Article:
The providing of security updates up and until 6 months after what we now call EOL for a given release, costs approximately 1 FTE. If 40 people opt-in on ELC Support, that's 1 hour per person per week average. This 1 FTE is including the number of actions performed by Release Engineering for maintaining koji as well as bodhi and the signing and pushing of updates.
Master Mirror Space
> This used to be an issue, in that we had to move > older releases to alt.fp.o in order to make space for the new release. I > believe we still do that, so either the yum.repo.d config files for the EOL > release would need to be changed, or we'd have to grow a lot more mirror > space.
Update Push Times
> It takes 3+ hours to mash f9-updates right now. > Keeping > that time duration in the official updates pushing for an EOL release would > be really annoying. Particularly since we are already going to hit some > major > time hurdles as F10 and F11 age and definitely when we add F12.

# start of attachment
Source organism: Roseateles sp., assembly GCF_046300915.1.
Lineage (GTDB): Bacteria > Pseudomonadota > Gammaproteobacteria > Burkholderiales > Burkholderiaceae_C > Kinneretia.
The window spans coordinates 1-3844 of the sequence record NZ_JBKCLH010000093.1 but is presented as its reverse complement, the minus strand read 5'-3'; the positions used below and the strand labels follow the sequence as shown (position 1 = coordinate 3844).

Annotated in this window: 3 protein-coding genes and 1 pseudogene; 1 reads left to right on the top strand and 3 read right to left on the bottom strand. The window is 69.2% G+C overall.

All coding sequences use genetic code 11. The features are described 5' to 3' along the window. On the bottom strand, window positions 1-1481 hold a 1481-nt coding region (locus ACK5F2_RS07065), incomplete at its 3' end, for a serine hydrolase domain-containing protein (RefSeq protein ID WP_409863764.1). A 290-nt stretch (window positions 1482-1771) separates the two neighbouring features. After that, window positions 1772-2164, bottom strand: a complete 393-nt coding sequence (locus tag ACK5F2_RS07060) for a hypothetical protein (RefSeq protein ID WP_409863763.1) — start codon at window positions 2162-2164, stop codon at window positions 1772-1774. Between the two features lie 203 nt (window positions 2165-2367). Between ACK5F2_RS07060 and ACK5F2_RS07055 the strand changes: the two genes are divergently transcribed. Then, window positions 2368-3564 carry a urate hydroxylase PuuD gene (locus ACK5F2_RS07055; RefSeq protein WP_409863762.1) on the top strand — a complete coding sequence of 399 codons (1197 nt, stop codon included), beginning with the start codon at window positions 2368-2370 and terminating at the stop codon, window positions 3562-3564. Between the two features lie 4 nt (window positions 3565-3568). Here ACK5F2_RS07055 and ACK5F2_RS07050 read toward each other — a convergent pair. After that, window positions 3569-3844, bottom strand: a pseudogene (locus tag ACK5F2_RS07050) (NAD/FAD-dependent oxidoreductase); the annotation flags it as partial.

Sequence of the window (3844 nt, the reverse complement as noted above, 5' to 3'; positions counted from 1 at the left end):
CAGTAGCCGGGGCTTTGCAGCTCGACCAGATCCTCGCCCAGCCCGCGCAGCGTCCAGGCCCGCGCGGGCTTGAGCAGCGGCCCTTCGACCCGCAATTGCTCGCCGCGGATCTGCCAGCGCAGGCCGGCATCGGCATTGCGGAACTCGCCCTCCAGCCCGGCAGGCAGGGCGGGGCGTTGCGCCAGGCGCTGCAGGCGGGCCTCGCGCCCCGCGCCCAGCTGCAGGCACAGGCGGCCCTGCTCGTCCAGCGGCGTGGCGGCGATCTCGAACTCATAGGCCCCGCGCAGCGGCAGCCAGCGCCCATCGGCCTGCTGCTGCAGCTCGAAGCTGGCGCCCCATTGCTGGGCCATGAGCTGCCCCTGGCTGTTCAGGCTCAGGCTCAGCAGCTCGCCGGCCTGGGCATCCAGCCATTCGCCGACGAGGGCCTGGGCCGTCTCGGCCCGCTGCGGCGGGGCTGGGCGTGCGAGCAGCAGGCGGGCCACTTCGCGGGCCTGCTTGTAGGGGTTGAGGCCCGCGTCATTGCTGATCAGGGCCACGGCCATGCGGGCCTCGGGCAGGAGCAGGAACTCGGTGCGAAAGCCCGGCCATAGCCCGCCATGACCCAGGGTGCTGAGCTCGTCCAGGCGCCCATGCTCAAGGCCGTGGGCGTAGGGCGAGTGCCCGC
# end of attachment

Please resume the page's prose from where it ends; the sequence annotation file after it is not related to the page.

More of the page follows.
None necessary for the inclusion of the feature before Fedora 12, but the success of the feature needs to be revisited before Fedora 14 -which is when we have had 5 months of ELC support.
In order to determine the success, we seek to use the numbers of Smolt, and MirrorManager statistics. We'd compare the numbers at the time of a release becoming EOS against a snapshot of those same numbers while the release is EOS and before it becomes EOL.
These are just notes that the people that are interested in this feature as part of Fedora 12 themselves would need to take into account (see also Documentation => Notes above):
Comments and Discussion